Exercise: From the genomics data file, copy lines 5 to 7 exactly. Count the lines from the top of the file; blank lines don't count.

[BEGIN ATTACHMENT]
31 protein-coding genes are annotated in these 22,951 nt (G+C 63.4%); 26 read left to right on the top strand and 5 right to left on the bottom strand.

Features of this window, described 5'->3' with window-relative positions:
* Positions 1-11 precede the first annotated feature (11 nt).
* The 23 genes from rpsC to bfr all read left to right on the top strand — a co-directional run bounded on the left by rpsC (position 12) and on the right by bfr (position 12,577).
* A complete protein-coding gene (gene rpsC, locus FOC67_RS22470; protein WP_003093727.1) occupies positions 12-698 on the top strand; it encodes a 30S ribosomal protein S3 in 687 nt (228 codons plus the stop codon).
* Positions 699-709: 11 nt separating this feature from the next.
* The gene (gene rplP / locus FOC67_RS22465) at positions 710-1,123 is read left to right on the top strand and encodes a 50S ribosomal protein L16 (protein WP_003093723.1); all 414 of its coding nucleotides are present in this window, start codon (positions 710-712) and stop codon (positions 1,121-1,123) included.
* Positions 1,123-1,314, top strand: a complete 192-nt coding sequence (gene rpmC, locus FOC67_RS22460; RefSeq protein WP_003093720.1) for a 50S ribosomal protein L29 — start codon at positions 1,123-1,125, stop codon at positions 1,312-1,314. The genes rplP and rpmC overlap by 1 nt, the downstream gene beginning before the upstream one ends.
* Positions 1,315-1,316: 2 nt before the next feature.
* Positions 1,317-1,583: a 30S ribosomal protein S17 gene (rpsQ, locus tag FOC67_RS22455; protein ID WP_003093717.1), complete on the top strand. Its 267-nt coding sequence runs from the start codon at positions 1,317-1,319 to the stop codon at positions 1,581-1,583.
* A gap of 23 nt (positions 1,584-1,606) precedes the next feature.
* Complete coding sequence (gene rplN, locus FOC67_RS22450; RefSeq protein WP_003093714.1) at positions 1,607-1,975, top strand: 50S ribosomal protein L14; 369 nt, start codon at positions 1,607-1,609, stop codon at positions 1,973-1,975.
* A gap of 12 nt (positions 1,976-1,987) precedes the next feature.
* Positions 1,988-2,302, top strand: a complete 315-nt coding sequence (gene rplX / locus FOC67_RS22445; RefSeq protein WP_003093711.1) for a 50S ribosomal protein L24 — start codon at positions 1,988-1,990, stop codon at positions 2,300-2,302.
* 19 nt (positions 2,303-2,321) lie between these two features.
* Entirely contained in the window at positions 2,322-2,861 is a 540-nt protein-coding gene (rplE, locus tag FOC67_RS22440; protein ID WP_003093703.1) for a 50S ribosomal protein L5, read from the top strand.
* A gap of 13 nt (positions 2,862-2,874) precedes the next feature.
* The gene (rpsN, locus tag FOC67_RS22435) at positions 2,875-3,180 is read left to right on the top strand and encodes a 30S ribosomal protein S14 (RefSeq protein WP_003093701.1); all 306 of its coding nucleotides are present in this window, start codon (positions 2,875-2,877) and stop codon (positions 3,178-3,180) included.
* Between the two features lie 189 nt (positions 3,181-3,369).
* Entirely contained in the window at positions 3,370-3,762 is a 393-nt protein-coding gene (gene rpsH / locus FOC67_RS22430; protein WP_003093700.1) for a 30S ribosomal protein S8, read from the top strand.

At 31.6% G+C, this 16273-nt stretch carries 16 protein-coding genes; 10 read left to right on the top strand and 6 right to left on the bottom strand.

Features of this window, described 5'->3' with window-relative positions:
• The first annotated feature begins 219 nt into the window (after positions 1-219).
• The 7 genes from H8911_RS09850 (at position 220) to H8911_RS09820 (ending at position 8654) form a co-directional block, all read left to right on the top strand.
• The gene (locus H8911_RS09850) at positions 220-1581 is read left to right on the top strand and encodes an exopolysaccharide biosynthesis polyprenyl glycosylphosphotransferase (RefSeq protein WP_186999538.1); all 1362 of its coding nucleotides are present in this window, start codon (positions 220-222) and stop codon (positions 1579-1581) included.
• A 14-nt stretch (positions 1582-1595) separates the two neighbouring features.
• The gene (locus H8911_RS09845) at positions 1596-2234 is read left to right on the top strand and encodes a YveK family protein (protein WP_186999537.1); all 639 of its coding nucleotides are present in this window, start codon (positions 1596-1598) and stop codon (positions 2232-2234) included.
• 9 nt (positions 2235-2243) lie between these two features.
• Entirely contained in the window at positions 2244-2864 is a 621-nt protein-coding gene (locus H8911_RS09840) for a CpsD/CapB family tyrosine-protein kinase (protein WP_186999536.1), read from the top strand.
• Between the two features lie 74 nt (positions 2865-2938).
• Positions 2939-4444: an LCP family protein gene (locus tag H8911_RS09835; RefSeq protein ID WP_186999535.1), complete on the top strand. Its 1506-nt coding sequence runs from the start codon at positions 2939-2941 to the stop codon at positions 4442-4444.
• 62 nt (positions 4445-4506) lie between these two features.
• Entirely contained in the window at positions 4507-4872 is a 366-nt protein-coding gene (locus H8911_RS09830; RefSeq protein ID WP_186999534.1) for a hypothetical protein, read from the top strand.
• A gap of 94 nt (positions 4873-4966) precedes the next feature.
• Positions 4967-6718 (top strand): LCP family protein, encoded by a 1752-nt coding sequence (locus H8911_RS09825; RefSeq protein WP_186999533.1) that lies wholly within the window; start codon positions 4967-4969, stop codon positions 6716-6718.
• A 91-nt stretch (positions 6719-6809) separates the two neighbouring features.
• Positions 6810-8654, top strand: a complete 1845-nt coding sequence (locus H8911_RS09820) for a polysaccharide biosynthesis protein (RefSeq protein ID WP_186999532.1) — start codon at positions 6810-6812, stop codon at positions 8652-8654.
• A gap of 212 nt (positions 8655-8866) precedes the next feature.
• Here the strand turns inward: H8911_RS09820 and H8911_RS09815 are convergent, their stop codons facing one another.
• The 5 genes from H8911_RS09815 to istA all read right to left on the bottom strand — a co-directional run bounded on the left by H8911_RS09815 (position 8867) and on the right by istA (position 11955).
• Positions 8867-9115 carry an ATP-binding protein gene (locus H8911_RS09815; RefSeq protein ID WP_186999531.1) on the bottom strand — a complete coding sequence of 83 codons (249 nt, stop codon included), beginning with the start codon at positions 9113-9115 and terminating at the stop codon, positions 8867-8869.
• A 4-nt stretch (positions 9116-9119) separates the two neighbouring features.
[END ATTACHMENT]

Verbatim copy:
* A complete protein-coding gene (gene rpsC, locus FOC67_RS22470; protein WP_003093727.1) occupies positions 12-698 on the top strand; it encodes a 30S ribosomal protein S3 in 687 nt (228 codons plus the stop codon).
* Positions 699-709: 11 nt separating this feature from the next.
* The gene (gene rplP / locus FOC67_RS22465) at positions 710-1,123 is read left to right on the top strand and encodes a 50S ribosomal protein L16 (protein WP_003093723.1); all 414 of its coding nucleotides are present in this window, start codon (positions 710-712) and stop codon (positions 1,121-1,123) included.